With the temperatures rising, the snow melting and the spring rains, uh, springing, the waterfalls of central Ohio are roaring. I’ve been seeking out every one I can find to photograph them at their fullest. I’ve even managed to find two falls that aren’t on the maps or in the guide books.
Last Sunday I arrived at Cedar Falls in Hocking Hills about 7:30 AM and had the place to myself for 30-40 minutes. It had completely thawed since my last visit and was flowing well. The first composition I usually try is a closeup, low-angle shot with a wide angle lens. After making my way as close as I could get to the falls, I tried a few compositions then added the 10 stop ND filter to get a really long exposure.
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Because I had the falls to myself, I had the time and freedom to try several shots. Next I wanted to try a composition that featured the relationship of the stream and the falls. I setup low right in the middle of a small cascade and composed a shot with the rocks pointing to the falls and a nice serpentine leading line created by the water flow. The long exposure captured the flow and the predawn light well and I was pretty pleased… until I started to edit the shot at home. What’s that weird black rock on the left? Oh, crap! Here’s a “Pro Tip” – don’t leave your camera bag in your shot when you switch positions. Groan.
Downstream just a little and off to the side of Queer Creek is so called “Hidden Falls” You can see it clearly from the trail on the north side of the creek so I’m not sure where the name comes from. It’s a medium sized two tiered waterfall tucked in behind a large fallen boulder. Because of the small space I thought I’d try a fish-eye lens shot. The shape of the fish-eye lens prevents the use of ordinary filters so I just set the aperture to f/22 and the ISO to 100 to get the longest exposure I could.
After hiking to Rose Lake and taking a couple panoramas, I started hiking back towards Cedar Falls. From the trail I could hear a waterfall in the hollow that’s just below the lake. Bushwhacking down to the edge of the hollow I found a 50′-60′ drop waterfall! I eventually found a way down into the hollow
By the time I got up to the Rose Hollow waterfall it was late in the morning and the sun was high and shining bright in a blue sky. This is great for enjoying the outdoors, but not so great for landscape photography. The light was very strong and contrasty. I’m eager to return when the light is better.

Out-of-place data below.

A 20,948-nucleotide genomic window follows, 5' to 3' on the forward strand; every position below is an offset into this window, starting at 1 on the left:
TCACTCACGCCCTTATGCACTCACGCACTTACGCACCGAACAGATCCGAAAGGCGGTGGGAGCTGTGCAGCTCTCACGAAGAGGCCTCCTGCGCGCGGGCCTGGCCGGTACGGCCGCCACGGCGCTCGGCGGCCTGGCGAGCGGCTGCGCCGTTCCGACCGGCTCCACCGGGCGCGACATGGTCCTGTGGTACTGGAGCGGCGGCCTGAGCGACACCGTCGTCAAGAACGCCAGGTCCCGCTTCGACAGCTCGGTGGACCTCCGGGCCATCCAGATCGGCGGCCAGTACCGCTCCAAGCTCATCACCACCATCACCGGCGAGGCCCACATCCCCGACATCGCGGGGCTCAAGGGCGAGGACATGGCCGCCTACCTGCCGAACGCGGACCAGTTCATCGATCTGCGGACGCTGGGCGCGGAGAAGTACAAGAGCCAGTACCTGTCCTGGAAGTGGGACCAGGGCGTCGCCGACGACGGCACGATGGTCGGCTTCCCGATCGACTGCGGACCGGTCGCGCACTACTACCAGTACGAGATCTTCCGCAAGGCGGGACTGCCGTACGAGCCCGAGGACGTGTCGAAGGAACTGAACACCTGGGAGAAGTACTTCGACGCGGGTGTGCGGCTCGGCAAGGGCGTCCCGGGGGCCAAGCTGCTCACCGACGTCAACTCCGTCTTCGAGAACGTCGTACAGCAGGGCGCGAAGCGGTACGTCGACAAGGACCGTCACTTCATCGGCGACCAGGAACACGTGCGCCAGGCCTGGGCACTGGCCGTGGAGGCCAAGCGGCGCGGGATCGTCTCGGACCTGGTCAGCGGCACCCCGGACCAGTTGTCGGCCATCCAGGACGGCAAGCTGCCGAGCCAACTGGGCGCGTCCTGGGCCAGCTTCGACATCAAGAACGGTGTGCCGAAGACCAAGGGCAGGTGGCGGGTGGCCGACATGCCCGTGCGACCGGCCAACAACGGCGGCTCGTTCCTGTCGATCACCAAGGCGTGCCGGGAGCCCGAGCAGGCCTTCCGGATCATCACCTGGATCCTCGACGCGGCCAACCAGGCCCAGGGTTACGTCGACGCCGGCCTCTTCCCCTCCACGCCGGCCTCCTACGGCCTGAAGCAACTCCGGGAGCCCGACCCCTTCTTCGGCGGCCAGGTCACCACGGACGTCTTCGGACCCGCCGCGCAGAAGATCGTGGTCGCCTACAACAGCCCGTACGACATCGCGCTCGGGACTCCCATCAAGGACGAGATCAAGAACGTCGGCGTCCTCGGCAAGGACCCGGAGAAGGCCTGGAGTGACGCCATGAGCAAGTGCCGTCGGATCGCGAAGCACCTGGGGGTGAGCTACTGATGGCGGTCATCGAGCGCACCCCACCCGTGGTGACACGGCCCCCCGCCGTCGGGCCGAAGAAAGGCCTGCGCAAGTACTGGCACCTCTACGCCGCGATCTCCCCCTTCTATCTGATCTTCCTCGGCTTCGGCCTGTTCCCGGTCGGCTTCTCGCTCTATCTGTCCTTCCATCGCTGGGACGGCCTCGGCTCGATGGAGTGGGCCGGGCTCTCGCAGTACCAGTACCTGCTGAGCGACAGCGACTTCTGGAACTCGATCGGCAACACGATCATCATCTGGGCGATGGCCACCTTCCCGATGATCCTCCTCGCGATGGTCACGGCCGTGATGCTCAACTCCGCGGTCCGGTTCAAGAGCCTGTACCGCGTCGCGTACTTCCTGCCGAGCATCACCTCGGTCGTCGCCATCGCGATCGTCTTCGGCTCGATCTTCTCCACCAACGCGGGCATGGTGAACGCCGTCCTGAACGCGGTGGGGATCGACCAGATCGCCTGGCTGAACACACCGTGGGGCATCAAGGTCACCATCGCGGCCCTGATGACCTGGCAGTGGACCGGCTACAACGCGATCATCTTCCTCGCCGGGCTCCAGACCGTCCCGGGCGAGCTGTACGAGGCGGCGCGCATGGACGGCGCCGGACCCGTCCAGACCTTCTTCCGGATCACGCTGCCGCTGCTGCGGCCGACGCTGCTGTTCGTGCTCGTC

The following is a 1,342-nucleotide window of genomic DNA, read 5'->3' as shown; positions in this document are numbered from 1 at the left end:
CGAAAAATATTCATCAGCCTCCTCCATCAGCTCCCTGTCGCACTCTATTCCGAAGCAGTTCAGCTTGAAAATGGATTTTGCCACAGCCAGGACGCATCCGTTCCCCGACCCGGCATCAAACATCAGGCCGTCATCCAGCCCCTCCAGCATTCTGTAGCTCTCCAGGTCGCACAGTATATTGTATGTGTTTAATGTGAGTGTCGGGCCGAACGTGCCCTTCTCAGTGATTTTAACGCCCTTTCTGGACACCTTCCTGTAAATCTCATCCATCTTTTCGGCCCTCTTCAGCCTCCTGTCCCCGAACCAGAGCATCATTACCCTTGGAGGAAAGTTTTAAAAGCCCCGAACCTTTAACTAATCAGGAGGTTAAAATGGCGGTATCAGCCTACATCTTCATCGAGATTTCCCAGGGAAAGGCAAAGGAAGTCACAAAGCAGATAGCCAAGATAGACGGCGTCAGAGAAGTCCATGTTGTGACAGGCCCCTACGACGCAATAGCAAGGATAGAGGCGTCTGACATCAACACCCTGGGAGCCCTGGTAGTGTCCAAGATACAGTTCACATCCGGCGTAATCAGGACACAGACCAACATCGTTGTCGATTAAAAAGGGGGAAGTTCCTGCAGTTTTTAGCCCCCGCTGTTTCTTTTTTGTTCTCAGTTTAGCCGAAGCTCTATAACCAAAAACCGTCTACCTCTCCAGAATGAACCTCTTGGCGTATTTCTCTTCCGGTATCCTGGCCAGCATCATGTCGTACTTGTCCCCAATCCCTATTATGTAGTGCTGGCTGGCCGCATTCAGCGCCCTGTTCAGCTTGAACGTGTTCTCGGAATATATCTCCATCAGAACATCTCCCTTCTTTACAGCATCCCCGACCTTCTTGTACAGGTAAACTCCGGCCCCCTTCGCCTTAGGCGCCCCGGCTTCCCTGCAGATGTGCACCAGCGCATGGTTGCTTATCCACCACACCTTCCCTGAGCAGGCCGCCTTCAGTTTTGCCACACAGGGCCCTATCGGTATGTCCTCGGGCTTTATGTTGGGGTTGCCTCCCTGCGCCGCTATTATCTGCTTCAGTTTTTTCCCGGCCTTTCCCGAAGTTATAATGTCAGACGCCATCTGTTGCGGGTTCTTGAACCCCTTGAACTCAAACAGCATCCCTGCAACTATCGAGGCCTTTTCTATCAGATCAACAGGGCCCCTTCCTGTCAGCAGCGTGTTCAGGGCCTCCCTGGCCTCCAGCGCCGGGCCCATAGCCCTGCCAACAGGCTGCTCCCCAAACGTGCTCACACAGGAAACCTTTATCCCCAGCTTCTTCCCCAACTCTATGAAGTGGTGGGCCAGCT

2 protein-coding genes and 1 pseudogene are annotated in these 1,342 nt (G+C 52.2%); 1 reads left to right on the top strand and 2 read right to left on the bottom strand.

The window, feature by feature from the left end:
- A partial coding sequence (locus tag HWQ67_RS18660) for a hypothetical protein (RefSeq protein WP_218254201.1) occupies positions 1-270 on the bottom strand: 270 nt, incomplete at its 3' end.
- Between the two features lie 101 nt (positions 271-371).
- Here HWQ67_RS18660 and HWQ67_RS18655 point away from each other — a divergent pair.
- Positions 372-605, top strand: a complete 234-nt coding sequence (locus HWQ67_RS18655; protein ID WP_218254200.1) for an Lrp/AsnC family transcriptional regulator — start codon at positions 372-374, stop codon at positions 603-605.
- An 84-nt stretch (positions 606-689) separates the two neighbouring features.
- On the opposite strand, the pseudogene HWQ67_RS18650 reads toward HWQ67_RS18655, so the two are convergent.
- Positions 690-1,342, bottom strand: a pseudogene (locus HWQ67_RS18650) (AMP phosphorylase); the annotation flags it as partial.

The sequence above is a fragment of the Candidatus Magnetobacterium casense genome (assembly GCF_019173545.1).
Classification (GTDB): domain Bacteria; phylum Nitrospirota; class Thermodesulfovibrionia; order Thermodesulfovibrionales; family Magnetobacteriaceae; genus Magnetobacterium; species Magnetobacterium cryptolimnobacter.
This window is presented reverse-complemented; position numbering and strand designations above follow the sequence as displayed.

After making my way down the hollow and back to the trail to Cedar Creek, I discovered that the crowds had arrived in Hocking Hills to enjoy the warm, sunny Sunday. There are several side waterfalls along the trail, but none of them were very impressive and they were all in full sun. About a 1/4 mile short of Cedar Falls, I could hear a waterfall in a small curved hollow on the other side of the creek. I waded over and walked around the fallen rocks that hide the end of the hollow. There was a great medium sized waterfall flowing very strong. It was mostly hidden from the sun too!
This falls isn’t in any of the guide books I’ve read nor is it on any of the maps. This unnamed falls is a real hidden gem! While I was there the sun lined up with the notch the water was flowing through. I setup right in the path of the sunbeam and got some some cool ethereal shots.
I’m adding both of these new waterfalls to my Ohio Waterfalls Map. The Rose Hollow falls is fed by overflow from Rose Lake. It may have water almost year round. The unnamed falls is probably seasonal and only has water after a good rain or snow melt.
Hocking Hills is full of hollows and under the right conditions any of them could have waterfalls at the end. There could be dozens of unknown waterfalls out there!